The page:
takluiper - 5 months ago 14

Android Question

I have managed to do an small app using opengl2 in android. It consists on a sphere moving over a rectangle, both with a texture. It's just a test in which I'm testing my first steps in opengl.

Now I'm trying to move the camera over it. I multiplied my view matrix by a rotation matrix on y axis. And the result is ok, it works properly. But then I wanted to add a translation to the camera, so I applied a translation matrix and I think in this step is where I messed things up, maybe is not that simple. The code is: (I think multiplications are in the correct order, but not sure)

`double x = 0.01;`

float[] matRotationY = {(float)Math.cos(x), 0, (float)Math.sin(x), 0,

0,1,0,0,

(float)-Math.sin(x), 0, (float)Math.cos(x), 0,

0,0,0,1};

float[] matTranslationY = {1,0,0,0,

0,1,0,-0.01f,

0,0,1,0,

0,0,0,1};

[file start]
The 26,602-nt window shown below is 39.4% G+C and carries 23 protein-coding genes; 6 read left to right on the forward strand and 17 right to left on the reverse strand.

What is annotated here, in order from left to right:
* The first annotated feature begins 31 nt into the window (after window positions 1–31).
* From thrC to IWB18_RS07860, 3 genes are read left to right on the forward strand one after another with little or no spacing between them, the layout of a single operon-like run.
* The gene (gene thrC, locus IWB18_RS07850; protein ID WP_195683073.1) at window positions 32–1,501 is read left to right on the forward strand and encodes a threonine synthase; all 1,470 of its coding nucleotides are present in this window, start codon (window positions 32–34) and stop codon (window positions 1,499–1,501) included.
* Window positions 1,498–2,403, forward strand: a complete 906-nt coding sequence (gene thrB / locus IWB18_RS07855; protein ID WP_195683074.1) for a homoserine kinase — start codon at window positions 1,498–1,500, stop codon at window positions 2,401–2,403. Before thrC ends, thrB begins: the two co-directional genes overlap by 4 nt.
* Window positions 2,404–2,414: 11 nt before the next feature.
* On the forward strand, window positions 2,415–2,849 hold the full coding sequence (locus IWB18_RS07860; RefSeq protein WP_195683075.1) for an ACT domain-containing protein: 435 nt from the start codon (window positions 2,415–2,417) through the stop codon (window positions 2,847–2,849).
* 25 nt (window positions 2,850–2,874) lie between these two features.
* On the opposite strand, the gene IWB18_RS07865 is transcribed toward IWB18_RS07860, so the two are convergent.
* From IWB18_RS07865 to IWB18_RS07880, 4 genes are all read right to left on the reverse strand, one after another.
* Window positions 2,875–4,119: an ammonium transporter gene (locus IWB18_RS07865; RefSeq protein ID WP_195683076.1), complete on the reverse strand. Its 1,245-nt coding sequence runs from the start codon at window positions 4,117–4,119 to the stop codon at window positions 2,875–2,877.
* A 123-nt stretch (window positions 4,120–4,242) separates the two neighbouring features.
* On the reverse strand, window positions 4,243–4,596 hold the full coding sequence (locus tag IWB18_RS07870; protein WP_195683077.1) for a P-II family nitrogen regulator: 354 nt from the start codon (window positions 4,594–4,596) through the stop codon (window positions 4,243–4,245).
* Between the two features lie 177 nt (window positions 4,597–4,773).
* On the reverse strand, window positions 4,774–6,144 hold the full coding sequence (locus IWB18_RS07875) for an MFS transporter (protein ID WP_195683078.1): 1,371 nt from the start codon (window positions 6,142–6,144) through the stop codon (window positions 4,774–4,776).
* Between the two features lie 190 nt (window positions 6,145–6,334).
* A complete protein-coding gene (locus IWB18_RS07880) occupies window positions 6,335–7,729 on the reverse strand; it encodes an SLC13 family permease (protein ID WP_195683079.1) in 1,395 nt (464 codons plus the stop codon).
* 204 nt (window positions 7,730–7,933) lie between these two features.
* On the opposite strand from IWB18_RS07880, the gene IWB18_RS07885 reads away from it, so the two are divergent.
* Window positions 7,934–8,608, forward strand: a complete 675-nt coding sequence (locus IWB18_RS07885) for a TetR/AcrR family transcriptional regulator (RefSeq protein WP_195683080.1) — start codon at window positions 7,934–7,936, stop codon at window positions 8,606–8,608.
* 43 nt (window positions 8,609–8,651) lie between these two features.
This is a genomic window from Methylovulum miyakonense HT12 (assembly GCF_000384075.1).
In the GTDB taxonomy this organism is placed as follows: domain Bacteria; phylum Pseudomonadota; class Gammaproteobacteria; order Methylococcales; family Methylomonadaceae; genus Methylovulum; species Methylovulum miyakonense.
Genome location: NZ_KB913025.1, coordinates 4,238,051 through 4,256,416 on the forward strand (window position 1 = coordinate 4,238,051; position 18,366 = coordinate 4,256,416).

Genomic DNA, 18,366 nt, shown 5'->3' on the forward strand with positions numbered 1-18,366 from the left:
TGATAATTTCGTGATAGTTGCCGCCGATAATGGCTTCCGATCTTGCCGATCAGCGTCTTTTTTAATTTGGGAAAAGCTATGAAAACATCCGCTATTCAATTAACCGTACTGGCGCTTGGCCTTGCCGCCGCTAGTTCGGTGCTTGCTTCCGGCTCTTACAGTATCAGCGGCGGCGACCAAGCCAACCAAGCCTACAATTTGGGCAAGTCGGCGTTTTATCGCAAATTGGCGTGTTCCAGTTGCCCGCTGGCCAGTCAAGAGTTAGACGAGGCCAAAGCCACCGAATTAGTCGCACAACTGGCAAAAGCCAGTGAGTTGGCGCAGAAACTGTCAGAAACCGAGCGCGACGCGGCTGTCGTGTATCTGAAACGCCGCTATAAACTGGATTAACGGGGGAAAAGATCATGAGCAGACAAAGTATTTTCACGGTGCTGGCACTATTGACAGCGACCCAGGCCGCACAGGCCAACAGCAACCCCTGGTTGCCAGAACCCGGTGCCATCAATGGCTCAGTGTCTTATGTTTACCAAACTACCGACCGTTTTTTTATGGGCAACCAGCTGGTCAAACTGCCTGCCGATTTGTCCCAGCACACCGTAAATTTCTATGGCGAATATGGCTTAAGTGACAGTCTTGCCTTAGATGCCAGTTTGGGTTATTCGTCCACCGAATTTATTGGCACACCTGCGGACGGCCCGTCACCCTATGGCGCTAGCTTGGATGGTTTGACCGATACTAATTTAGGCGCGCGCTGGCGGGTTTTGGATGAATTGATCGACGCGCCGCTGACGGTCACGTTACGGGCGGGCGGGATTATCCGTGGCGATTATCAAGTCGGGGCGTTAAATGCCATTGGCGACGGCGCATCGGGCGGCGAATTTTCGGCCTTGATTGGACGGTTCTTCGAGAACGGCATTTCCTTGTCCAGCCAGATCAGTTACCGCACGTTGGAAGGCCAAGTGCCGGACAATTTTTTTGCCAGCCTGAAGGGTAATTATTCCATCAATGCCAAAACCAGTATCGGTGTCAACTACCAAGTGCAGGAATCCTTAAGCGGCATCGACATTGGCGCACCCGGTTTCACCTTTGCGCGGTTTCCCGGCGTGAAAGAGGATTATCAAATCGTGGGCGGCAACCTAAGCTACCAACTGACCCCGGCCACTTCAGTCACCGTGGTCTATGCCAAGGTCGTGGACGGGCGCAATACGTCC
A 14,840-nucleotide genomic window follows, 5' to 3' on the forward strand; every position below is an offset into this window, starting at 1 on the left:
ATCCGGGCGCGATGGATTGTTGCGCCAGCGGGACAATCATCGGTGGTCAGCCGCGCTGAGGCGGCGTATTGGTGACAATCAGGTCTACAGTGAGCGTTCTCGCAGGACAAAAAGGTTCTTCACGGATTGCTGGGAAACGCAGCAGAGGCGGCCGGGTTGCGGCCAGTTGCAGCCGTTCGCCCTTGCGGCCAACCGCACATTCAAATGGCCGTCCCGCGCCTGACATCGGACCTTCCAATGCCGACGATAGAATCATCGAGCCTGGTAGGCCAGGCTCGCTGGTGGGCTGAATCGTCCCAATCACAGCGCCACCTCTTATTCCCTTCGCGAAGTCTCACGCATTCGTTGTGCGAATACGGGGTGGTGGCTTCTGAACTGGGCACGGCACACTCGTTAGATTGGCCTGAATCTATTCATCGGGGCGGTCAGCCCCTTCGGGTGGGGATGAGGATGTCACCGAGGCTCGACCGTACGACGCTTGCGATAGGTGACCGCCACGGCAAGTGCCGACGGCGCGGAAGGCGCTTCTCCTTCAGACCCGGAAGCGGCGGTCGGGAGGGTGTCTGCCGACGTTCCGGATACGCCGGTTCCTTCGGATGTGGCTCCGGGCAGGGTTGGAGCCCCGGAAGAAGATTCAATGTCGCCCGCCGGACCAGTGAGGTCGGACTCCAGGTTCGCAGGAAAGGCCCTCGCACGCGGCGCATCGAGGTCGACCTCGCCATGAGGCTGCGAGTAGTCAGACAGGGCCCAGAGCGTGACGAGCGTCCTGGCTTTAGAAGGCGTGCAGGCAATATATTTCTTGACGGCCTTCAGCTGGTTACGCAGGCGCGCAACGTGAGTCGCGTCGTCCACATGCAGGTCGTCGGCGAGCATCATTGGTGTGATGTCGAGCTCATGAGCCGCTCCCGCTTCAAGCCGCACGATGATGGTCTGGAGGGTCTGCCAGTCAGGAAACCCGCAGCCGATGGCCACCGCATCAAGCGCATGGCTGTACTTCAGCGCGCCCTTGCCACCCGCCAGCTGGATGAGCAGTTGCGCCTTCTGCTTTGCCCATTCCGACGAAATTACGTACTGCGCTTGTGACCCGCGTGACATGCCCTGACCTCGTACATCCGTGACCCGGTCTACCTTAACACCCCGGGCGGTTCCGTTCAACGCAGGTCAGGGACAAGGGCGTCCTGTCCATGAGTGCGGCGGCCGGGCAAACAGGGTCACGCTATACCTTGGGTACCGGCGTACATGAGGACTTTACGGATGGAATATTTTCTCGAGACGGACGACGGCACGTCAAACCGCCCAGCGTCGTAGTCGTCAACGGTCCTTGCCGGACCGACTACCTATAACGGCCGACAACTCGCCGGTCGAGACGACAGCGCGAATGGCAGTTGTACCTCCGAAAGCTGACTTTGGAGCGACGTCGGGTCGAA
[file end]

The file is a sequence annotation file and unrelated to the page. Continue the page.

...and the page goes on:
Matrix.multiplyMM(mViewMatrix, 0, matRotationY, 0, mViewMatrix, 0);

Matrix.multiplyMM(mViewMatrix, 0, matTranslationY, 0, mViewMatrix, 0);

If you need more code, tell me and I'll edit the question. Sorry if the question is a little stupid, I'm beginning with it, and some advice would be great.

Answer

Matrices can be interprited in two different ways: Column major and Row major. Consider the following matrix:

```
[ 1, 5 ]
[ 0, 1 ]
```

Putting it in a `float[]`

as you did stores it in memory as such:

```
{ 1, 5, 0, 1 }
```

So essentially, every two sequential numbers form one *row* of the matrix - this is storing it in row-major format.

However, the multiplication functions that you use, namely `Matrix.multiplyMM`

uses every set of sequential numbers as *columns* of a matrix - so { 1, 5, 0, 1 } becomes

```
[ 1, 0 ]
[ 5, 1 ]
```

Notice it is a mirrored version of the original example matrix.

So, specifically in your case,

```
[ 1, 0, 0, 0 ]
[ 0, 1, 0, -0.01 ]
[ 0, 0, 1, 0 ]
[ 0, 0, 0, 1 ]
```

is understood by `Matrix.multiplyMM`

as

```
[ 1, 0, 0, 0 ]
[ 0, 1, 0, 0 ]
[ 0, 0, 1, 0 ]
[ 0, -0.01, 0, 1 ]
```